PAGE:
Share
News

Texas Executes Inmate Who Beat His Elderly Great-Aunt to Death with a Bat

Share

A Texas man convicted of beating his 83-year-old great-aunt to death more than two decades ago was executed Wednesday evening.

Quintin Jones received the lethal injection at the state penitentiary in Huntsville for the September 1999 killing of Berthena Bryant.

Prosecutors said after Bryant refused to lend Jones money, he beat her with a bat in her Forth Worth home then took $30 from her purse to buy drugs.

The U.S. Supreme Court declined to halt the 41-year-old man’s execution.

Some of Bryant’s family members, including her sister Mattie Long, had said they didn’t want Jones to be executed. Jones is Long’s grandnephew.

Trending:
Watch: Biden's Ugly Coughing Repeatedly Interrupts Entire Speech Rallying for Gavin Newsom

“Because I was so close to Bert, her death hurt me a lot. Even so, God is merciful. Quintin can’t bring her back. I can’t bring her back. I am writing this to ask you to please spare Quintin’s life,” Long wrote in a letter that was part of Jones’ clemency petition with the Texas Board of Pardons and Paroles.

The board denied the clemency petition on Tuesday and Gov. Greg Abbott declined to delay the execution.

On Wednesday, Jones’ attorney filed a civil rights complaint against the board, claiming that race played “an impermissible role” in its denial of Jones’ petition.

U.S. District Judge George C. Hanks Jr. dismissed the complaint, writing that Jones didn’t present direct evidence of his allegation.

Do you think Jones' death sentence was justified?

Helena Faulkner, a Tarrant County district attorney whose office prosecuted Jones, said not all of Bryant’s family members had opposed the execution.

In his final appeals, Jones’ attorney, Michael Mowla, argued that Jones was intellectually disabled and that his death sentence was based on since-discredited testimony that labeled him as a psychopath and a future danger.

Mowla also said Jones’ history of drug and alcohol abuse that started at age 12 and the physical and sexual abuse he suffered were never considered at his trial.

Jones was the first inmate in Texas to receive a lethal injection since the July 8 execution of Billy Joe Wardlow. Four other executions had been set for earlier this year but were either delayed or rescheduled.

While Texas is usually the nation’s busiest death penalty state, in 2020 it executed only three inmates — the fewest executions in nearly 25 years.

Related:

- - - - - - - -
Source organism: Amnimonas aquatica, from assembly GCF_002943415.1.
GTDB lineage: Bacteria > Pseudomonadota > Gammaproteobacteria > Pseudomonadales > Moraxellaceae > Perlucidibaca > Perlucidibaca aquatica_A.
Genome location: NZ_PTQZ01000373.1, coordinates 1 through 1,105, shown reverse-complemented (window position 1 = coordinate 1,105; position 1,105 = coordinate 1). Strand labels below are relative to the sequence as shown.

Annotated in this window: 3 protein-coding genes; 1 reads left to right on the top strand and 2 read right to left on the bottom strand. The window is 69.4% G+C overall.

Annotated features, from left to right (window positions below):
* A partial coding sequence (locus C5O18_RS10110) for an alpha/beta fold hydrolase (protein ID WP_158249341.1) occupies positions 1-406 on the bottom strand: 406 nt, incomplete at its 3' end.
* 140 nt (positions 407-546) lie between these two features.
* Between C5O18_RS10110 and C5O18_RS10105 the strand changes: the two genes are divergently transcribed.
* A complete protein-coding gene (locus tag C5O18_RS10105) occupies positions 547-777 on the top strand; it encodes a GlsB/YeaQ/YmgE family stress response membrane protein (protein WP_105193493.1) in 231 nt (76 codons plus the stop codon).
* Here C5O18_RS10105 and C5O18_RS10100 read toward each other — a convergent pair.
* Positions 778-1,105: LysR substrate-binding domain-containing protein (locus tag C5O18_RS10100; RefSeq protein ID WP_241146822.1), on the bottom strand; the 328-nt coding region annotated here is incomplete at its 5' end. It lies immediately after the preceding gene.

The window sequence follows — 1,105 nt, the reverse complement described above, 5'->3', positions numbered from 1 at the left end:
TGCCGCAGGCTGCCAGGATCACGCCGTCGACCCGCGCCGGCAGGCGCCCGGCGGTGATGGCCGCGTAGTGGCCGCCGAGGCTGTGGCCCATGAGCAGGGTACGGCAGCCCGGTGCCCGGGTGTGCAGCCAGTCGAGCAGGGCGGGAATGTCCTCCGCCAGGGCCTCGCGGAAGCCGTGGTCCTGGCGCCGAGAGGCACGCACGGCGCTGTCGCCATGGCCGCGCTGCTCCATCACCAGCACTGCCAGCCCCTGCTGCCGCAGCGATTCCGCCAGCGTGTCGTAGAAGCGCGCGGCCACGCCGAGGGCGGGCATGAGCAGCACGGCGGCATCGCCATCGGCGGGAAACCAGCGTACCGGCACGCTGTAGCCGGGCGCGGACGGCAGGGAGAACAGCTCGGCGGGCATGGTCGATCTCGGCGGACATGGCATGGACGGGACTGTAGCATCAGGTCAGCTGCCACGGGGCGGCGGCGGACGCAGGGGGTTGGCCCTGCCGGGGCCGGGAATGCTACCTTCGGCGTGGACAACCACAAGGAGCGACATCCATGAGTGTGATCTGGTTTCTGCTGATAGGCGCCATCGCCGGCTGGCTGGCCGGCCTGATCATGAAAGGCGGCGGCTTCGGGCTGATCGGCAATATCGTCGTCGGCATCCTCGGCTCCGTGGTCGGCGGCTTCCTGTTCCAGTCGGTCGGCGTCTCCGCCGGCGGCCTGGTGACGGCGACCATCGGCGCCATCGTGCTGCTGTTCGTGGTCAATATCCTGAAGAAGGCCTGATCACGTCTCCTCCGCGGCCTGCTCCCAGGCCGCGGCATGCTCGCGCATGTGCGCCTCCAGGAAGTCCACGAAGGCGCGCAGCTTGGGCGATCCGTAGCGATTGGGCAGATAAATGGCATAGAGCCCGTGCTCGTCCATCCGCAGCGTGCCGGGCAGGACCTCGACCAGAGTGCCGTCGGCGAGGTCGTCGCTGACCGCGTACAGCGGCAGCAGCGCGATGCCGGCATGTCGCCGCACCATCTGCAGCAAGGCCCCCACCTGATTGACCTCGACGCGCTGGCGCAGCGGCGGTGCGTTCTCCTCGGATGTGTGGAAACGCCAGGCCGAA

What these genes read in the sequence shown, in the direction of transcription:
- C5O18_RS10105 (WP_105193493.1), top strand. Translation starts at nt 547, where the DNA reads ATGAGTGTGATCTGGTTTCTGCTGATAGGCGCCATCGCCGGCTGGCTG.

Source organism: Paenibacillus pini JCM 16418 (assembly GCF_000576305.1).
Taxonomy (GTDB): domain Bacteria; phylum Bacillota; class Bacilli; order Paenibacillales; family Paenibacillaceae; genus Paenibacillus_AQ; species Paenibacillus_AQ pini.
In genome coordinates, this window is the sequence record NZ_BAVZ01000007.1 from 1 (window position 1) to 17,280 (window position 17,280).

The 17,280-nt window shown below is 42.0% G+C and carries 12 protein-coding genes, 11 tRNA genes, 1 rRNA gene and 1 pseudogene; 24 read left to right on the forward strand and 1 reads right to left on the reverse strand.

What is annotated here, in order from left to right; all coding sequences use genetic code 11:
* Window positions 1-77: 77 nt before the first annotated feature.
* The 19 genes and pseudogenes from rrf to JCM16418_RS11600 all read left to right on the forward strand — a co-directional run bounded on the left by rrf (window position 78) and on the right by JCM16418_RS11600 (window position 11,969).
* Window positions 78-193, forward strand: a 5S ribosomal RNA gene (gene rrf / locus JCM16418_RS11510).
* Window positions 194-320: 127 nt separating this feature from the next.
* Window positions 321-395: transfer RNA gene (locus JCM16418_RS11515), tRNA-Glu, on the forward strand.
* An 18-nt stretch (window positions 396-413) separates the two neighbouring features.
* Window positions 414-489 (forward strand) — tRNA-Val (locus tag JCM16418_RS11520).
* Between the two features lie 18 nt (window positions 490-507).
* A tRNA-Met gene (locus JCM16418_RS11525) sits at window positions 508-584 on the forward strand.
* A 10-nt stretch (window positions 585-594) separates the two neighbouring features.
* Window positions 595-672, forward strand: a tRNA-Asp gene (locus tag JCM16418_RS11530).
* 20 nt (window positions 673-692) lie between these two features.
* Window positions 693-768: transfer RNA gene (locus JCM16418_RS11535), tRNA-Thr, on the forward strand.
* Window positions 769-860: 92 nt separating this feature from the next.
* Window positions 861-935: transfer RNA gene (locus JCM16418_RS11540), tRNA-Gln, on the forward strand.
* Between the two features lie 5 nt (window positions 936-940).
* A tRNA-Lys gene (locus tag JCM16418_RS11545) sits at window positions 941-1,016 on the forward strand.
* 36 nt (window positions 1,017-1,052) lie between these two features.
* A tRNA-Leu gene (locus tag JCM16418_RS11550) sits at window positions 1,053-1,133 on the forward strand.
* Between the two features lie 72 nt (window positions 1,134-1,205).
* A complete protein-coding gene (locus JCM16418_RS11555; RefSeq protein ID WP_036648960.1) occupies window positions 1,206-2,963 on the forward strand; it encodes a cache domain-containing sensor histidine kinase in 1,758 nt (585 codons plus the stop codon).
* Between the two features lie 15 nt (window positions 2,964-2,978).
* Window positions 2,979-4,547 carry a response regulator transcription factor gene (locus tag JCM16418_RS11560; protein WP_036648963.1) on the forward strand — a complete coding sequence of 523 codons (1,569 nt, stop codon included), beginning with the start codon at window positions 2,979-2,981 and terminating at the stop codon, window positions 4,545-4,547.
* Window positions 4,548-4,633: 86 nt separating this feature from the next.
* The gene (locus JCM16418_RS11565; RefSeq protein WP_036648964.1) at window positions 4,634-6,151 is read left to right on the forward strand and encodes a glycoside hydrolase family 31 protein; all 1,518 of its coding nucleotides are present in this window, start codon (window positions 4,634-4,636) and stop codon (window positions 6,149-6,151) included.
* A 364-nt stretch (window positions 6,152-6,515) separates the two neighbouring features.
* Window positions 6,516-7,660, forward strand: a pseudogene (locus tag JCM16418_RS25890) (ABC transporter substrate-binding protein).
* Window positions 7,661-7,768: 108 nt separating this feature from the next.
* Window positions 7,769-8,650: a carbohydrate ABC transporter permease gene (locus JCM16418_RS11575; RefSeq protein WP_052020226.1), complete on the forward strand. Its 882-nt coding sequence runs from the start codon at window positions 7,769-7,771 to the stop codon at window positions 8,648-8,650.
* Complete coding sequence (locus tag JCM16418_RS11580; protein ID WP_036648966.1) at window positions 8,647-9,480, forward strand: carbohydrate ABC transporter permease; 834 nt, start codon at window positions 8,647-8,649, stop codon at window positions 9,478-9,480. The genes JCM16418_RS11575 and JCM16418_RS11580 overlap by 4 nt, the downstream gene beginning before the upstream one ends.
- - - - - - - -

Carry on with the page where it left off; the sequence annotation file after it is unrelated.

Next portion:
Court Upholds Death Penalty for Vile Racist Who Butchered Black People in Historic Charleston Church

Jones had asked for his death sentence to be commuted to life in prison, saying he was not the same person who killed his great-aunt and that he had sought redemption during his more than two decades on death row.

In a video published by The New York Times, Jones asked Abbott to grant him clemency, saying he would use the rest of his life in prison “to better myself and to better others along the way.”

In court documents filed last week, prosecutors argued the death sentence was justified because Jones had a violent history, including assaulting teachers and participating in two other murders.

The Western Journal has reviewed this Associated Press story and may have altered it prior to publication to ensure that it meets our editorial standards.

Truth and Accuracy

Submit a Correction →



loading

We are committed to truth and accuracy in all of our journalism. Read our editorial standards.

Tags:
, , , , ,
Share
The Associated Press is an independent, not-for-profit news cooperative headquartered in New York City. Their teams in over 100 countries tell the world’s stories, from breaking news to investigative reporting. They provide content and services to help engage audiences worldwide, working with companies of all types, from broadcasters to brands.
The Associated Press was the first private sector organization in the U.S. to operate on a national scale. Over the past 170 years, they have been first to inform the world of many of history's most important moments, from the assassination of Abraham Lincoln and the bombing of Pearl Harbor to the fall of the Shah of Iran and the death of Pope John Paul.

Today, they operate in 263 locations in more than 100 countries relaying breaking news, covering war and conflict and producing enterprise reports that tell the world's stories.
Location
New York City




loading

Conversation